48. shumway10973 responds:

    Doesn’t the Native American seem to be lacking some hair? I mean, if the bigfoot in pic is supposed to be female (I just never looked close enough), the female Native American is a little lacking in the fur department. This is a perfect example why I dislike the conventional science plaguing our western world. People like this guy will say anything (no matter how outrageous) and then try to make it work. Unfortunately, the average person out there (most cryptomundo bloggers not included in this statement) will accept anything science says without questioning, even if it sounds absolutely stupid.

  49. sasquatch responds:

    Yeah, like Dolphins with legs.

  50. Mnynames responds:

    Shumway, you seem to be confusing M. K. with an actual acredited scientist. Everything I’ve read says that he’s an enthusiastic amateur with some tech skills…

  51. cosmic monster responds:

    It’s an interesting theory if MK is suggesting the Digger Indians are the “wild men” that started the Bigfoot myth, but I don’t think Bigfoots and Diggers are the same thing.

    I think most people who claim racism act offended because they’re supposed to be offended. This is as productive as arguing over a blobsquatch. You see what you want to see.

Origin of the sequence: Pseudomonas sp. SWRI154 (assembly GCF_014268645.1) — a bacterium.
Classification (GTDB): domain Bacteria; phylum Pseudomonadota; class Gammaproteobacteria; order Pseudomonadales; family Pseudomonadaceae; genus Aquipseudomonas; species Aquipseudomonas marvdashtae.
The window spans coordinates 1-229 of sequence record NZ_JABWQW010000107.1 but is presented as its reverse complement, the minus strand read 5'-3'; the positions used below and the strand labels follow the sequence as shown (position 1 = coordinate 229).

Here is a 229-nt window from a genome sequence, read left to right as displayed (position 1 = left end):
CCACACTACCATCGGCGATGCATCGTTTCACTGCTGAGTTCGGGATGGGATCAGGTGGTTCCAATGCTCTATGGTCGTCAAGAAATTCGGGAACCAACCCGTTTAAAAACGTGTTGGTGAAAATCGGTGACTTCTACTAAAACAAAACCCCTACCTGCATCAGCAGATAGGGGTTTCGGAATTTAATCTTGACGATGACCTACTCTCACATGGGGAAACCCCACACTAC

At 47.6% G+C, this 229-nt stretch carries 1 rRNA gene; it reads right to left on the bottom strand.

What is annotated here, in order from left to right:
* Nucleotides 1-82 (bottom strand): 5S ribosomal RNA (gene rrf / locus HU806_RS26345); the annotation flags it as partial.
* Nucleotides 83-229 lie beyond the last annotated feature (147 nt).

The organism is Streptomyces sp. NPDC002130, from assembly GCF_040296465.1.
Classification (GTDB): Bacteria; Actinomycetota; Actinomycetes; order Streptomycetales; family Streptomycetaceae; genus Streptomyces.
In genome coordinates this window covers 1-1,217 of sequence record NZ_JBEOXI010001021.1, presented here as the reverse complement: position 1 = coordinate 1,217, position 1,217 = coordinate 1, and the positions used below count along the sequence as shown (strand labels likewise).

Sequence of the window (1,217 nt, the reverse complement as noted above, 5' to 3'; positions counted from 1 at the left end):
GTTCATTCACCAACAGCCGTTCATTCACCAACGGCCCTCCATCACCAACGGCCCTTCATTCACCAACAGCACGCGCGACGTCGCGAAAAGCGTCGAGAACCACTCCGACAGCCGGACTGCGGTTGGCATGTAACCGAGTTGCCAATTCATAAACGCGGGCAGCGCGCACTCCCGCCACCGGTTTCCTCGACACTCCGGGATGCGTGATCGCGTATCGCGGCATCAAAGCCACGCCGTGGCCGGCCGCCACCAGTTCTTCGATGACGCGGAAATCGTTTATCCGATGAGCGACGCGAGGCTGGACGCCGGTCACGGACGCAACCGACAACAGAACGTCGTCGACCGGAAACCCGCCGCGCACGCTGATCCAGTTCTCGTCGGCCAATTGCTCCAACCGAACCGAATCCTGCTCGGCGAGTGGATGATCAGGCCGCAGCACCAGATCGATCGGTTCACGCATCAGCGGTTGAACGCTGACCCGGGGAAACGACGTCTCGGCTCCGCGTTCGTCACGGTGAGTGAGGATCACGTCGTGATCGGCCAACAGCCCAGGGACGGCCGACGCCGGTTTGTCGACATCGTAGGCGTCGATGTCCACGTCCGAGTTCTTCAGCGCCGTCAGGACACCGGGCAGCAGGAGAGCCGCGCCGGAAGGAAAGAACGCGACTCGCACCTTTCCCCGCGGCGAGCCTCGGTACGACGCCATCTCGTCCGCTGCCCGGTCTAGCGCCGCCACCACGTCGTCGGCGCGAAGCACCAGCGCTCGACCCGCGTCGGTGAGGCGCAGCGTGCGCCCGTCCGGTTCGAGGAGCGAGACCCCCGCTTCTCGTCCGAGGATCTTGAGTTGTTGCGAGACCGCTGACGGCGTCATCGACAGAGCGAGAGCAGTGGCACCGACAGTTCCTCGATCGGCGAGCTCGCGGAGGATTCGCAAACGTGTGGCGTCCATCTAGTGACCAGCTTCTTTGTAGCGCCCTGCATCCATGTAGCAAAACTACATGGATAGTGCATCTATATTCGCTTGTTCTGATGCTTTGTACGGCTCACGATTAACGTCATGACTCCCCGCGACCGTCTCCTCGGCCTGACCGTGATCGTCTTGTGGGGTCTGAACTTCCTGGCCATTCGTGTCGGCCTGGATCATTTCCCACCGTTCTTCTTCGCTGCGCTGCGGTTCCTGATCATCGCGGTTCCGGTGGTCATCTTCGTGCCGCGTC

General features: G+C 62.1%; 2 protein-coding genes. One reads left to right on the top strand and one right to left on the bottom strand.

52. sschaper responds:

    Tegan, I hate racism, but I also hate tyranny, which is what PC is. Fairly idiotic tyranny at that.

    I cannot conceive that Davis was thinking that bigfoot are Miwok. I assume he -must- have meant something like some form of hominid that the locals knew of and called ‘stick Indians’ (though I still wonder if that is the right translations – the locals didn’t call themselves Indians)

    As to culture: scientists refer to chimps as having culture, because some groups fish for termites with sticks, others crack nuts with rocks, and they pass this information down through learning, rather than instinct. I -assume- that is what Davis meant. I mean…

  53. CryptoInformant responds: